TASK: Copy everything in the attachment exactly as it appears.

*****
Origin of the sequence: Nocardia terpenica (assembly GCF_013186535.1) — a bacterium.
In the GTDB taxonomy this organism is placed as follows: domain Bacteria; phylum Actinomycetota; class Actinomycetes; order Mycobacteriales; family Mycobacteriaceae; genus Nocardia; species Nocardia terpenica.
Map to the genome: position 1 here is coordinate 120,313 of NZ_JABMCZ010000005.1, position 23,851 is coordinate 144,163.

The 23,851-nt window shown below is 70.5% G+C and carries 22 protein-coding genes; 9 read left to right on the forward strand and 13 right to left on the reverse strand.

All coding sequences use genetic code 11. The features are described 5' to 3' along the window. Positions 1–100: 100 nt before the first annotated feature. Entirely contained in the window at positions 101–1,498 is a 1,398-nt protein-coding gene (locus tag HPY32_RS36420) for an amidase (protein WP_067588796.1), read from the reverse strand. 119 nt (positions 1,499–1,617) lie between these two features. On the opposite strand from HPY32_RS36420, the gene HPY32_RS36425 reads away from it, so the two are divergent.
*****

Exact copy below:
Origin of the sequence: Nocardia terpenica (assembly GCF_013186535.1) — a bacterium.
In the GTDB taxonomy this organism is placed as follows: domain Bacteria; phylum Actinomycetota; class Actinomycetes; order Mycobacteriales; family Mycobacteriaceae; genus Nocardia; species Nocardia terpenica.
Map to the genome: position 1 here is coordinate 120,313 of NZ_JABMCZ010000005.1, position 23,851 is coordinate 144,163.

The 23,851-nt window shown below is 70.5% G+C and carries 22 protein-coding genes; 9 read left to right on the forward strand and 13 right to left on the reverse strand.

All coding sequences use genetic code 11. The features are described 5' to 3' along the window. Positions 1–100: 100 nt before the first annotated feature. Entirely contained in the window at positions 101–1,498 is a 1,398-nt protein-coding gene (locus tag HPY32_RS36420) for an amidase (protein WP_067588796.1), read from the reverse strand. 119 nt (positions 1,499–1,617) lie between these two features. On the opposite strand from HPY32_RS36420, the gene HPY32_RS36425 reads away from it, so the two are divergent.